David Nackashi’s second historic mural in the Brooklyn Station plaza folds around two panels creating a unique design to a wall mural. This piece shows Jacksonville in its early days.
David Nackashi‘s second mural at Brooklyn Station was completed on April 9th, 2015, just a few weeks after his first, a hundred feet away. Much like the first painting here, this historically-inspired mural is referencing a photograph from Jacksonville in the early 1900’s. The plaza where this mural lives used to be the site of a trolley station – Brooklyn Station – a hub for getting between downtown and the suburbs.
More and more artwork is popping up in the up-and-coming district of Brooklyn. Positioned between Riverside and Downtown, Brooklyn is a prime spot for artists and businesses alike.
Nackashi was commissioned by Wingard Creative to reference this original photograph from the Collections of the Jacksonville Historical Society:
Source image for Nackashi’s two-panel painting in Brooklyn Station, Jacksonville
This dumpster caddy is prime real estate for this mural, sporting the proper dimensions to fit the source image. More importantly, it improves the overall space and environment. Without the mural the caddy is an eye sore, a dead spot. With the mural, it gives the viewer a sense of place, both in location and time, enhancing the branding of the plaza.
This painting has a relevant backdrop too. Standing on Jackson Street, the downtown skyline is situated in your view behind the painting. New and old are evident in the same scene, connecting the viewer to where Jacksonville was with how Jacksonville is now.
Looking from Jackson St., the Jacksonville skyline can be seen in view with the mural.
Let’s focus on the characters we’re seeing in the “photo-mural” – trolleys, cars, people crossing the street and sidewalks, 2-, 3-, 4-story buildings. We’ve covered the trolley cars when evaluating Nackashi’s first mural in this location (they were the primary mass-transportation for years). The overall liveliness of the scene is close to the business activity that’s in the urban core these days, and synonymous with the hustle during Art Walk. And the buildings? They’ve changed quite a bit too.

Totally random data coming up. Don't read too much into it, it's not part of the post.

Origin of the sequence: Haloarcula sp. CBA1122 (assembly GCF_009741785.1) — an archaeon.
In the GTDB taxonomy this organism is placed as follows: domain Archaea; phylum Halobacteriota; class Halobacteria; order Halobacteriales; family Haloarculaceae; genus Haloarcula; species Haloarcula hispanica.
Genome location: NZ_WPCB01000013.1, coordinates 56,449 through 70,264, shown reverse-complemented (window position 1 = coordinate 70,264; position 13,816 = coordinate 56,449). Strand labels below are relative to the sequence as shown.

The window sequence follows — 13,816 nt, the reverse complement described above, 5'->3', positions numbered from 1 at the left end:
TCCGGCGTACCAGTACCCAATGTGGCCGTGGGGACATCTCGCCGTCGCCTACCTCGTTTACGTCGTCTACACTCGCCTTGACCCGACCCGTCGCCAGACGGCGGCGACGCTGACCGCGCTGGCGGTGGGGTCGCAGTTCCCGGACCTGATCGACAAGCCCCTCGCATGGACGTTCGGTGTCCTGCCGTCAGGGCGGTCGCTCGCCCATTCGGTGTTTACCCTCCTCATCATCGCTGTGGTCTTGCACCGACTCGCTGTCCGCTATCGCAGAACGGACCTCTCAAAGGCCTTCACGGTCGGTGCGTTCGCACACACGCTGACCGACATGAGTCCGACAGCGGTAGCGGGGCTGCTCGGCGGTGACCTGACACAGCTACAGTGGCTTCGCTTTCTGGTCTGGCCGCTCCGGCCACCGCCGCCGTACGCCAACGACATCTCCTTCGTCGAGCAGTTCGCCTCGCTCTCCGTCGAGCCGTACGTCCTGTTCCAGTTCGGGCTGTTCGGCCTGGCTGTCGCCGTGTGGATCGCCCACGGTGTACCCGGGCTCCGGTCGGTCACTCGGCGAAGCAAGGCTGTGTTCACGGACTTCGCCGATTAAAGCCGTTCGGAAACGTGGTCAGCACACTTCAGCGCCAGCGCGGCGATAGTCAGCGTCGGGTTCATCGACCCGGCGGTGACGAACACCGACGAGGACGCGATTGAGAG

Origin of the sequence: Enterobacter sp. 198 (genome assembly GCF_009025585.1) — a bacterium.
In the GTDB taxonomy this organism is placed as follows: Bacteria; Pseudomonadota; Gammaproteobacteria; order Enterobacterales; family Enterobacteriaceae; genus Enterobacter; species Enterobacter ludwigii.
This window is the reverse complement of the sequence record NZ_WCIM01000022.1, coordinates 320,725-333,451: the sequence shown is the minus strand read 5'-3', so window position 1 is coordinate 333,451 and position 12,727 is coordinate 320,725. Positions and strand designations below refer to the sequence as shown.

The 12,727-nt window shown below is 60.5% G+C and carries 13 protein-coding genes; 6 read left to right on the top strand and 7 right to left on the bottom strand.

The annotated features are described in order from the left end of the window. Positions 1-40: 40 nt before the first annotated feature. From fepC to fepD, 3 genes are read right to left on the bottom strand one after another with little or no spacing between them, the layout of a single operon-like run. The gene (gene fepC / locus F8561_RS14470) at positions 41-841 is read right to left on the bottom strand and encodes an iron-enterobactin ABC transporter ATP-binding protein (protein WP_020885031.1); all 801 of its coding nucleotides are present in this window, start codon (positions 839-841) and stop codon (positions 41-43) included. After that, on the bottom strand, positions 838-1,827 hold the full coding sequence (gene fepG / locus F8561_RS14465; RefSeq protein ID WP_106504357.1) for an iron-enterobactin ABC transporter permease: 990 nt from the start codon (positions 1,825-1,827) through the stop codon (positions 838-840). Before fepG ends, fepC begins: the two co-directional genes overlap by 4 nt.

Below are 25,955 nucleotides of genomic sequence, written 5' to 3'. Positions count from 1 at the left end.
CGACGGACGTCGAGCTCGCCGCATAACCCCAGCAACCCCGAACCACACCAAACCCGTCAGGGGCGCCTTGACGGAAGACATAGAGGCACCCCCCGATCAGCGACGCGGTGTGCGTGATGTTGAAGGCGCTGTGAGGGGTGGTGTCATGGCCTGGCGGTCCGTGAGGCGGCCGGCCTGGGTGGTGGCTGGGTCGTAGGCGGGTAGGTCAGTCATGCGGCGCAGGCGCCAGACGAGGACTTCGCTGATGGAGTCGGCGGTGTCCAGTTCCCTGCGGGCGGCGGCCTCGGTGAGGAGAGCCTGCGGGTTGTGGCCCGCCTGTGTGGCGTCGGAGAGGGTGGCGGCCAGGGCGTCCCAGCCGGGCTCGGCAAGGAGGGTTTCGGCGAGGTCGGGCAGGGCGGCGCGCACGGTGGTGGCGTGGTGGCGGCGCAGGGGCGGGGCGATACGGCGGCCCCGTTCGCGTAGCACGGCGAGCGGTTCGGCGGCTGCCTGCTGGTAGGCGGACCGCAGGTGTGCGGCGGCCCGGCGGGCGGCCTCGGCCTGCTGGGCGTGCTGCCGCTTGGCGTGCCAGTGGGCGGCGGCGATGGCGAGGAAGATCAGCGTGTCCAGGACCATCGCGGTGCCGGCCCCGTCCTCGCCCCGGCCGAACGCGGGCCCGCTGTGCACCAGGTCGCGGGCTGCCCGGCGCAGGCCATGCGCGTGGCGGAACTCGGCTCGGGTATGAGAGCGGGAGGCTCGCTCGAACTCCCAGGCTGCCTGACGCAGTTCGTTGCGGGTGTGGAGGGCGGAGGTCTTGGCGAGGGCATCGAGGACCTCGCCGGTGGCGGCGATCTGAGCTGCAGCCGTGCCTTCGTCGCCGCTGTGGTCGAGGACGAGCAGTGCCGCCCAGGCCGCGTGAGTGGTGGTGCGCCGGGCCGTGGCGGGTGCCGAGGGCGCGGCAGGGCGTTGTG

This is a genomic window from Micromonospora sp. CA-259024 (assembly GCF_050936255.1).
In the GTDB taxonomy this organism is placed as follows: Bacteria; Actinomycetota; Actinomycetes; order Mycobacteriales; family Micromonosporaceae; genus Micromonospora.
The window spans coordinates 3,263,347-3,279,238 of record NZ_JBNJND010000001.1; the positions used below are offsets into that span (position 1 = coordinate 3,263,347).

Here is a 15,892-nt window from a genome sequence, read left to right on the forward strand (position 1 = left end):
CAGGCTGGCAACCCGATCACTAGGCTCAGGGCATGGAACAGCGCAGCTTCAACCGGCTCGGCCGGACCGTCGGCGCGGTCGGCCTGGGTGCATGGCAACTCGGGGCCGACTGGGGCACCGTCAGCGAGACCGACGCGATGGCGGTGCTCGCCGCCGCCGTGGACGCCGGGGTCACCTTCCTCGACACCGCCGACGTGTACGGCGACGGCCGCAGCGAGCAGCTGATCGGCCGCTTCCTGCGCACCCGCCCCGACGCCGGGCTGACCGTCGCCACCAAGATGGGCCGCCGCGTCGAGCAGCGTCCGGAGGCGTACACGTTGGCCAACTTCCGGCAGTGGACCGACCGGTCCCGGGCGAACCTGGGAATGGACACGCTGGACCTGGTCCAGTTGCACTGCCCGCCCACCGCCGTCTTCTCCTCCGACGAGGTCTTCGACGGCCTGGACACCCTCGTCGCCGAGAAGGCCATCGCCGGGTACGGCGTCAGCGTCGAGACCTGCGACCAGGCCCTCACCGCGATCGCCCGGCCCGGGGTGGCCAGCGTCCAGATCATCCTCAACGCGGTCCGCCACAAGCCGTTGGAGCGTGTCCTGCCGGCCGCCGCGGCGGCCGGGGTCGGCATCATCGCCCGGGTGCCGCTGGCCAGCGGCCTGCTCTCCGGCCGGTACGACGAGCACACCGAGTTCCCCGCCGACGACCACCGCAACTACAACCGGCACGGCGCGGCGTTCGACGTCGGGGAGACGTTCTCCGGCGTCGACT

The Rhodes-Futch-Collins Furniture Company building is the clearest landmark in the artwork. Formerly located at 312 Main St., its building was torn down in 2002 to make room for the Main Branch of the Jacksonville Library erected shortly after. In the source photograph, you can see how it towers over the two-story buildings that line Main Street. This is prime visual real estate, where most of the old ad space was on the side of buildings.
The inscription on the photograph, which is not evident in the painting, states “Main St N from Bay St.” giving clear indication of where this photograph was taken.
How does this same view look in current-day Jacksonville?
One interesting turn is that inclusion of the Brooklyn Station logo that was not in the photograph. An easy argument for this is to help facilitate the branding on the location (especially considering the logo can be viewed as you enter the parking log) rather than historical accuracy. Clearly this is of downtown Jacksonville, while Brooklyn Station would be about two miles away. Besides this addition, all other major visual elements are in tact: trolleys, cars, the furniture store, the awning on the building on the right, and the overall composition of the scene.
Detail of the left panel of Nackashi’s 2-Panel mural in Brooklyn Station. Both the addition of the Brooklyn Station logo and the original Rhodes-Futch-Collins Furniture store building is seen.
Much like his first mural, Nackashi created a grid on both the source photograph and the wall. He then translated the photograph into a posterized, tonal painting onto the wall by hand. Square by square, shade by shade, Nackashi is showing us snippets of Jacksonville’s history.
Only a few colors were used to create a monochrome image, similar to the original photograph. Each color is laid out and painted in a paint-by-numbers fashion to create the shapes, shades, and history of Jacksonville. Contrary to most murals around town, this was painted with brushes by hand rather sprayed on. The hand-painted, brushed look gives it a more traditional look to represent the historical photograph.
Brooklyn Station is becoming a contemporary hub for life in the urban core with new construction sprinkled with references of Jacksonville’s history. This plaza is anchored by a Fresh Market, flanked by small boutique stores (The Pink Nickel), and neighbored by the modern apartments of 220 Riverside. Hang out spots and new food choices, like BurgerFi and a new location for Burrito Gallery, are opening up in the plaza while offering an inspiring view of the downtown skyline and St. Johns River. Unity Plaza also hosts community events and will feature several new restaurants in the coming months.